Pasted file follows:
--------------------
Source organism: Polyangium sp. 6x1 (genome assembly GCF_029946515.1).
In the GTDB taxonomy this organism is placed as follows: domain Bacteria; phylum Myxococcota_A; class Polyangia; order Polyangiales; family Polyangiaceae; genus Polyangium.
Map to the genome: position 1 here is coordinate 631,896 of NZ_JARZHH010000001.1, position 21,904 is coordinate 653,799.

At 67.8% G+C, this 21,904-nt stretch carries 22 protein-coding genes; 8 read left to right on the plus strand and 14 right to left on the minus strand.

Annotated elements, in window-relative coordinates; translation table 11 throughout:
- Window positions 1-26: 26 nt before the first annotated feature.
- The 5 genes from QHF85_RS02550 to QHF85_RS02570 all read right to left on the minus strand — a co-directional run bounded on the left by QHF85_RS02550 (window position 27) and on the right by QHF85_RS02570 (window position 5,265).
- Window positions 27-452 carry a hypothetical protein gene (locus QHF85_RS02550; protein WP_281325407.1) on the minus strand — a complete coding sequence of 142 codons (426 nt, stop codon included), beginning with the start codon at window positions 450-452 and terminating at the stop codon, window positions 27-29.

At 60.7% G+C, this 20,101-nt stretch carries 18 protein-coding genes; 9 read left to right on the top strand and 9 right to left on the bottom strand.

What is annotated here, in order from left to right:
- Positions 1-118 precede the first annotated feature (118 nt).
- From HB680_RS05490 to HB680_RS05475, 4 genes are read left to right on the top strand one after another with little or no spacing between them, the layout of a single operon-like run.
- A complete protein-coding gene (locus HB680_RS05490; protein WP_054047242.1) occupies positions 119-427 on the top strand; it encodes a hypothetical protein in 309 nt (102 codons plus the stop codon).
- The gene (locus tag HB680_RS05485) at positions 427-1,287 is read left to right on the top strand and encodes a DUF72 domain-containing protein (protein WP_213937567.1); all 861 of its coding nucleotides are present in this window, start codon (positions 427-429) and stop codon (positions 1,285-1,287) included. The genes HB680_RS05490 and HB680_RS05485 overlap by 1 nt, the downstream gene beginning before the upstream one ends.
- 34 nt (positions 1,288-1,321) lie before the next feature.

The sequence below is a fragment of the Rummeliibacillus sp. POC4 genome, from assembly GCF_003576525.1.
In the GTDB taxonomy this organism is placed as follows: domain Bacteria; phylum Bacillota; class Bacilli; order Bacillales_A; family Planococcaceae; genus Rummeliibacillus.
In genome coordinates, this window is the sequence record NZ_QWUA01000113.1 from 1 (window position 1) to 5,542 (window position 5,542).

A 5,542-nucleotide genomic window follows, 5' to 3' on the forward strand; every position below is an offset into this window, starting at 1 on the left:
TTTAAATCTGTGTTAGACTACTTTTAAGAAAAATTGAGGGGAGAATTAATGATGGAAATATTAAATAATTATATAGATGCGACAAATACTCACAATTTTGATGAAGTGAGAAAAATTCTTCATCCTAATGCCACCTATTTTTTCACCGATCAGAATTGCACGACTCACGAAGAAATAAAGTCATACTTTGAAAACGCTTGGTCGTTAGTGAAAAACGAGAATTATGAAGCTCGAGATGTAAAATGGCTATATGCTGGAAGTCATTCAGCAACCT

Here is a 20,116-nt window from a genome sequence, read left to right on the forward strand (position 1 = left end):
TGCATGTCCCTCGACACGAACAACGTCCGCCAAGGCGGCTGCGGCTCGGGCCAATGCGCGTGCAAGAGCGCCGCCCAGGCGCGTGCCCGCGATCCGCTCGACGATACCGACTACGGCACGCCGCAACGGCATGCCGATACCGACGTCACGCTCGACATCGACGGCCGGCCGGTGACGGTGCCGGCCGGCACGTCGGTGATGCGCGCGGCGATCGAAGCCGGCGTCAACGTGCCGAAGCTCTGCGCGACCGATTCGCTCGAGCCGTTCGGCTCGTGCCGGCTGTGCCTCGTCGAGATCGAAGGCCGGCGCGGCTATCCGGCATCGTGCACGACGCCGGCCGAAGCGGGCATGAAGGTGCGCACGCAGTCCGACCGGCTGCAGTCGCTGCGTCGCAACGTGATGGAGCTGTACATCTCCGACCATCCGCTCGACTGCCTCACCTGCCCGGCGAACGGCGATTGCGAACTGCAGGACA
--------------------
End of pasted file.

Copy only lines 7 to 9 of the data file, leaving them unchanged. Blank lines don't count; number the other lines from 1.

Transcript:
- The 5 genes from QHF85_RS02550 to QHF85_RS02570 all read right to left on the minus strand — a co-directional run bounded on the left by QHF85_RS02550 (window position 27) and on the right by QHF85_RS02570 (window position 5,265).
- Window positions 27-452 carry a hypothetical protein gene (locus QHF85_RS02550; protein WP_281325407.1) on the minus strand — a complete coding sequence of 142 codons (426 nt, stop codon included), beginning with the start codon at window positions 450-452 and terminating at the stop codon, window positions 27-29.

At 60.7% G+C, this 20,101-nt stretch carries 18 protein-coding genes; 9 read left to right on the top strand and 9 right to left on the bottom strand.